SPI fails to allege the citizenship of TRS's members in a definite manner, as opposed to "upon information and belief." Allegations that are "upon information and belief," or not specific (e.g., citizen of "state other than Pennsylvania"), are not sufficient. See Lewis v. Cons. Freightways Corp., No. 04-6102, 2005 WL 503317, at *1 (E.D. Pa. Feb. 28, 2005) (stating citizenship allegation that is "upon information and belief" is insufficient); Poling v. Hovnanian Enters., 99 F.Supp.2d 502, 516 (D.N.J. 2000) (granting motion to dismiss for lack of jurisdiction since, inter alia, allegation that "no plaintiff is from same state as any defendant" insufficient absent averment of particular states of which parties are citizens), appeal dismissed, Nos. 00-1933 & 00-2041, 2002 WL 521705 (3d Cir. Mar. 28, 2002); Vail v. Doe, 39 F.Supp.2d 477, 477 (D.N.J. 1999) (stating "upon information and belief" citizenship allegation "does not convince the Court that there is diversity among the parties").


SPI alleges that "upon information and belief" the defendant Jay S. Zimmet "resid[es]" in New Jersey. (Compl., at 2.) This jurisdictional allegation is insufficient. SPI fails to assert Zimmet's citizenship - as opposed to residence - in a definitive manner. See Parts I.B & I.C, supra.


The Court was concerned that either TRS or Zimmet would be deemed a citizen of, among other states, Pennsylvania, and thus SPI would not be a "citizen[] of [a] different State[]" in relation to each defendant. 28 U.S.C. § 1332(a)(1). A jurisdictional challenge is measured "against the state of facts that existed at the time of filing - whether the challenge be brought shortly after filing, after the trial, or even for the first time on appeal." Grupo Dataflux v. Atlas Global Group, 541 U.S. 567, 571 (2004). Thus, SPI was advised that the Court intended to dismiss the complaint for lack of jurisdiction under Section 1332 unless SPI (1) provided a list specifically naming each member of TRS, and properly alleged the citizenship of each member, as of August 26, 2005, (2) properly alleged Zimmet's citizenship as of August 26, 2005, and (3) demonstrated jurisdiction under Section 1332. (10-27-05 Order to Show Cause.)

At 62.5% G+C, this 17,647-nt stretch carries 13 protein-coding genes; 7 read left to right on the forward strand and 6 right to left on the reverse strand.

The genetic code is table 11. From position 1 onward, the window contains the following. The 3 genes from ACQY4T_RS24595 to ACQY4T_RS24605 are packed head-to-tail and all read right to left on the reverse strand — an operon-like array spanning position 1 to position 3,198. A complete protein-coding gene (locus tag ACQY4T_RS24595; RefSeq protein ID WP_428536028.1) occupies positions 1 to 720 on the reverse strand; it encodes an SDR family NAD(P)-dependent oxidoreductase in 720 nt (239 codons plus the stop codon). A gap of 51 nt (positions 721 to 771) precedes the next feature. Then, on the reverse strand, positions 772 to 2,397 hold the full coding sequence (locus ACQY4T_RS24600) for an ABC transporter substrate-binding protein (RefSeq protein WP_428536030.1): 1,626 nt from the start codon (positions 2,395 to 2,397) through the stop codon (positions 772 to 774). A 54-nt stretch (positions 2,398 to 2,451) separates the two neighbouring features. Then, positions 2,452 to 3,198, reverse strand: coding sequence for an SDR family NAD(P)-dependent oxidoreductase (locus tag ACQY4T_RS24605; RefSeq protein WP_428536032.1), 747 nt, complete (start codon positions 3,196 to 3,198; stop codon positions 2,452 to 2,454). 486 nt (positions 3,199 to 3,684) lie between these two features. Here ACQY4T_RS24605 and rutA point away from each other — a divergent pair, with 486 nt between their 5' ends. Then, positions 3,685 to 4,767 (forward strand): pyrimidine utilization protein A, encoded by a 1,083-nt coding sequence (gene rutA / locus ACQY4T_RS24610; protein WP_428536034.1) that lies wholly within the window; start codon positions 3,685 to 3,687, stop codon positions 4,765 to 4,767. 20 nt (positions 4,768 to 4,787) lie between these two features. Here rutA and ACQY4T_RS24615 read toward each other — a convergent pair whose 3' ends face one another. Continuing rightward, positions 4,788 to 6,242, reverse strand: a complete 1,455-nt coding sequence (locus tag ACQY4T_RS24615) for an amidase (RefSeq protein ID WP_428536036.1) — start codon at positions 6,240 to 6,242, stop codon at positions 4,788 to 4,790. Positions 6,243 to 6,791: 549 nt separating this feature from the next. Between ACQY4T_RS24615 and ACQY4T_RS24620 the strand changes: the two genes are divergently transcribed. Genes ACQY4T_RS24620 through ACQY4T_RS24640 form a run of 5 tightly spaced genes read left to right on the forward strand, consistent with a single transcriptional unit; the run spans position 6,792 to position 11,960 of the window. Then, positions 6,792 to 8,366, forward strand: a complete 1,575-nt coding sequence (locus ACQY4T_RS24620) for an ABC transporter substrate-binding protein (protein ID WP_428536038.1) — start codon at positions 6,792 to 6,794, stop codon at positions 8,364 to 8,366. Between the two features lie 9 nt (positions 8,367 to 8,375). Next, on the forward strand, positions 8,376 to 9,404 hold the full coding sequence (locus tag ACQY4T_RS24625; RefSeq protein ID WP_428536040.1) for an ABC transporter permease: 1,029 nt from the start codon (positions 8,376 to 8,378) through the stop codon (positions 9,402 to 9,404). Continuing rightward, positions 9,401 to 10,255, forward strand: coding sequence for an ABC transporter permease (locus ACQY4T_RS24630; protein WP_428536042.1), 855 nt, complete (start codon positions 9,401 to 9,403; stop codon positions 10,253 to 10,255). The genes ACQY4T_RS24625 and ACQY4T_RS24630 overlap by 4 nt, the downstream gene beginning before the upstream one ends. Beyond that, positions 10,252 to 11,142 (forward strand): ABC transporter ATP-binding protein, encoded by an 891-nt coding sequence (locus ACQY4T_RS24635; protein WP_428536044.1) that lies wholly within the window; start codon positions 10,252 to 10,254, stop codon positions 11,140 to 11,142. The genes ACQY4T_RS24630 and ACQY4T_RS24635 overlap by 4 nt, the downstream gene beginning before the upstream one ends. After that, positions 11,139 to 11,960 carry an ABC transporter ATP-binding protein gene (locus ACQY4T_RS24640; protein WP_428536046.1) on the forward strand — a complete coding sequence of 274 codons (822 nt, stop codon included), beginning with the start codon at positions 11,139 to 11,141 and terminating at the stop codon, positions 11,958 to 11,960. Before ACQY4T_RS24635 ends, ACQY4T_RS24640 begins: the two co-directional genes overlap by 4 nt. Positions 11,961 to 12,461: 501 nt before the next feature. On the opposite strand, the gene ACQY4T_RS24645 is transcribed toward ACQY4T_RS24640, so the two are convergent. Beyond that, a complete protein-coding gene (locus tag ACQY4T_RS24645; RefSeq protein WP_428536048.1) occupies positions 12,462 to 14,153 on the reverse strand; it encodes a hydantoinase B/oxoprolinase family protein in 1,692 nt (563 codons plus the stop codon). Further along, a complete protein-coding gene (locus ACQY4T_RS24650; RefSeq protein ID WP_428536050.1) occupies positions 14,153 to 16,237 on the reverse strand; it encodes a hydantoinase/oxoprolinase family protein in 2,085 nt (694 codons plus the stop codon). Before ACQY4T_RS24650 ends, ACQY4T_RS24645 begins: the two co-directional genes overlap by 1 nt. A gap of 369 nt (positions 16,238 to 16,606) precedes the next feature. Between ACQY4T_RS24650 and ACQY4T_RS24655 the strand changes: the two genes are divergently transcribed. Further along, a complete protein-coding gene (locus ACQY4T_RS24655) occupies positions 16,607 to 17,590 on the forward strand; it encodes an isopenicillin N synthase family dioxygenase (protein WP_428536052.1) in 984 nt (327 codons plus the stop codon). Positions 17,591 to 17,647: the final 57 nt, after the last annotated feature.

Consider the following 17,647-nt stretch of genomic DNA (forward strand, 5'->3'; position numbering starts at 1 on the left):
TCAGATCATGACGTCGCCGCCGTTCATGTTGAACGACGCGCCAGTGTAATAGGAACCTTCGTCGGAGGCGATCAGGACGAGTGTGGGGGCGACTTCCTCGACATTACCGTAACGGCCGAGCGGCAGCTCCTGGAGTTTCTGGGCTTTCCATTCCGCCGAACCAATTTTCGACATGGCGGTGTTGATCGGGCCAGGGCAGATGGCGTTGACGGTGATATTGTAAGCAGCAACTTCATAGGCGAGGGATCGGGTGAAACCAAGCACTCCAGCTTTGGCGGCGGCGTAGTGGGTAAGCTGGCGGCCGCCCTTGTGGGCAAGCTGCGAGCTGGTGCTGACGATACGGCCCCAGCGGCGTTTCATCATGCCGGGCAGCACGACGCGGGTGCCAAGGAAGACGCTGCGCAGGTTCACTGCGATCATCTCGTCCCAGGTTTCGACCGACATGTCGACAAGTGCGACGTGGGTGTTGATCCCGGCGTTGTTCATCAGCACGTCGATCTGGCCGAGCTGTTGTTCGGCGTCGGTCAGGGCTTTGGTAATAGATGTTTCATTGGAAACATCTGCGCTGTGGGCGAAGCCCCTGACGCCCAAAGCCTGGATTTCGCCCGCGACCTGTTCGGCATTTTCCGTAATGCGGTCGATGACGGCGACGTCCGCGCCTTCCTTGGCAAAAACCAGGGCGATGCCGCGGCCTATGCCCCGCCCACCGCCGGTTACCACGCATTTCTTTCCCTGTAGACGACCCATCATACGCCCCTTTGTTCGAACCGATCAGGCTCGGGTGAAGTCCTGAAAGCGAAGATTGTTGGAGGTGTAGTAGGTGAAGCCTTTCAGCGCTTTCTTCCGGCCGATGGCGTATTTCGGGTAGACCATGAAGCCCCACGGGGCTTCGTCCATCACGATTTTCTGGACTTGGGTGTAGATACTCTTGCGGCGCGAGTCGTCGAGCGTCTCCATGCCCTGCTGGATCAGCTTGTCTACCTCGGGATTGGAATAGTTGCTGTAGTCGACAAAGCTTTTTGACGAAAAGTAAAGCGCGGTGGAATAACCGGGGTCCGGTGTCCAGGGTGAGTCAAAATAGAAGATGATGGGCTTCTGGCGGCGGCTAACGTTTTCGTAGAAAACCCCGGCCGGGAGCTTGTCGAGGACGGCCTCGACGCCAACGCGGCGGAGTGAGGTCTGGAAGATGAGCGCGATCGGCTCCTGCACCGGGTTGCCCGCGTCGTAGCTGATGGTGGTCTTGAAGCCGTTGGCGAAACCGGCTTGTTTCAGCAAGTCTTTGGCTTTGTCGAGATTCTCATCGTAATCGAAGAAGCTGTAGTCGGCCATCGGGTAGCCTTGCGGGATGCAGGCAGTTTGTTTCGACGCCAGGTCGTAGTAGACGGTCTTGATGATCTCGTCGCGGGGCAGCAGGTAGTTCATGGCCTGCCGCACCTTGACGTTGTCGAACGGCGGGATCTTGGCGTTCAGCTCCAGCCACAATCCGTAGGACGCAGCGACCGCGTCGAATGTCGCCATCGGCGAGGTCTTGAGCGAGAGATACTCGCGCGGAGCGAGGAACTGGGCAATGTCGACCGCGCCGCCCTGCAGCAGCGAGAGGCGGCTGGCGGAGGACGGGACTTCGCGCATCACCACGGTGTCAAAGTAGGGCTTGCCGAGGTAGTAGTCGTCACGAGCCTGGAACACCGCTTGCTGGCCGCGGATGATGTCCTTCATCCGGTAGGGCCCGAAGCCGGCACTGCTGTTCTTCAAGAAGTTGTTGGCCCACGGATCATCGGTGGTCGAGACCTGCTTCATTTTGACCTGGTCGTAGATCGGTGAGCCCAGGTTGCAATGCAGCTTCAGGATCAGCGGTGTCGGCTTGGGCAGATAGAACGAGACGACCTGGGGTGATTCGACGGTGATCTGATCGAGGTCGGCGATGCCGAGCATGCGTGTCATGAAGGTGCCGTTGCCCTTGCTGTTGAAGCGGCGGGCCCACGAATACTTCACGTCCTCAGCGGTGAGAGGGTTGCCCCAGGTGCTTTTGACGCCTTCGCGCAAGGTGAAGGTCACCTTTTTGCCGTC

SPI was advised that a failure to strictly abide by the Court's directives, or an application for discovery or time to discern jurisdiction, would result in the complaint's dismissal. (Id.) SPI should have ascertained jurisdiction before it chose to bring an action in federal court, rather than in state court. See Techstar Inv. Partn. v. Lawson, No. 94-6279, 1995 WL 739701, at *4 (E.D. Pa. Dec. 8, 1995) (stating unsupported Section-1332-jurisdiction allegation may violate Federal Rule of Civil Procedure 11); see also Cohen v. Kurtzman, 45 F.Supp.2d 423, 436-38 (D.N.J. 1999) (granting Rule 11 motion for unsupported jurisdiction allegation); Hussey Copper v. Oxford Fin. Group, 121 F.R.D. 252, 253-54 (W.D. Pa. 1987) (same). When a party is represented by counsel, the Court "should not need to underscore the importance of adequately pleading and proving diversity." CGB Occ. Therapy v. RHA Health Servs., 357 F.3d 375, 382 n.6 (3d Cir. 2004).

But SPI was advised further that a dismissal here would be without prejudice to re-commence the action in state court, as the limitations period for the causes of action is tolled by the filing of the federal complaint. See Young v. Clantech, Inc., 863 F.2d 300, 301 (3d Cir. 1988); Galligan v. Westfield Ctr. Serv., 82 N.J. 188, 191-95 (1980).

The order to show cause was returnable on December 14, 2005. (10-27-05 Order to Show Cause.) SPI has failed to respond. Thus, the Court intends to dismiss the complaint for lack of jurisdiction under Section 1332. The Court will issue an appropriate order and judgment.